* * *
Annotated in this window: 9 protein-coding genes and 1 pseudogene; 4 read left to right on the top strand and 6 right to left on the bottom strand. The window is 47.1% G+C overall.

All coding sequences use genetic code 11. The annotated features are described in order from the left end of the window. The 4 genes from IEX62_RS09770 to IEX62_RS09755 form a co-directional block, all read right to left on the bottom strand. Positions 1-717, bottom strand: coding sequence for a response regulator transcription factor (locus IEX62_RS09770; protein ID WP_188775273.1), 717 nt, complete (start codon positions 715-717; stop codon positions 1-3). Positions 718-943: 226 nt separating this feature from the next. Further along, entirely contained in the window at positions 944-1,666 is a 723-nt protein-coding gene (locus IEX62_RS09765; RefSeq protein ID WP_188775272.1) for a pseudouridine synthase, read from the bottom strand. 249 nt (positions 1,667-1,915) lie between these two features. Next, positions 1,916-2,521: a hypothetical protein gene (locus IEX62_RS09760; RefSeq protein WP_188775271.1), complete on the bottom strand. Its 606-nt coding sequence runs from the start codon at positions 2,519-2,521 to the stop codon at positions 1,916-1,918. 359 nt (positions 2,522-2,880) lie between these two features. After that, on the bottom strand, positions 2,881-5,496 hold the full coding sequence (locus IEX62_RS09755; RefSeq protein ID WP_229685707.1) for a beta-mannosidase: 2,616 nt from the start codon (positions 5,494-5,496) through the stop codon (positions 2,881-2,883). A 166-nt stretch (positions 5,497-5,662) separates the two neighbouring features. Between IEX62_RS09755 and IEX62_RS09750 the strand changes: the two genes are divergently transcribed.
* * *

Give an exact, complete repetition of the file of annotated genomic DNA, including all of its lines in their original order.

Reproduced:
Annotated in this window: 9 protein-coding genes and 1 pseudogene; 4 read left to right on the top strand and 6 right to left on the bottom strand. The window is 47.1% G+C overall.

All coding sequences use genetic code 11. The annotated features are described in order from the left end of the window. The 4 genes from IEX62_RS09770 to IEX62_RS09755 form a co-directional block, all read right to left on the bottom strand. Positions 1-717, bottom strand: coding sequence for a response regulator transcription factor (locus IEX62_RS09770; protein ID WP_188775273.1), 717 nt, complete (start codon positions 715-717; stop codon positions 1-3). Positions 718-943: 226 nt separating this feature from the next. Further along, entirely contained in the window at positions 944-1,666 is a 723-nt protein-coding gene (locus IEX62_RS09765; RefSeq protein ID WP_188775272.1) for a pseudouridine synthase, read from the bottom strand. 249 nt (positions 1,667-1,915) lie between these two features. Next, positions 1,916-2,521: a hypothetical protein gene (locus IEX62_RS09760; RefSeq protein WP_188775271.1), complete on the bottom strand. Its 606-nt coding sequence runs from the start codon at positions 2,519-2,521 to the stop codon at positions 1,916-1,918. 359 nt (positions 2,522-2,880) lie between these two features. After that, on the bottom strand, positions 2,881-5,496 hold the full coding sequence (locus IEX62_RS09755; RefSeq protein ID WP_229685707.1) for a beta-mannosidase: 2,616 nt from the start codon (positions 5,494-5,496) through the stop codon (positions 2,881-2,883). A 166-nt stretch (positions 5,497-5,662) separates the two neighbouring features. Between IEX62_RS09755 and IEX62_RS09750 the strand changes: the two genes are divergently transcribed.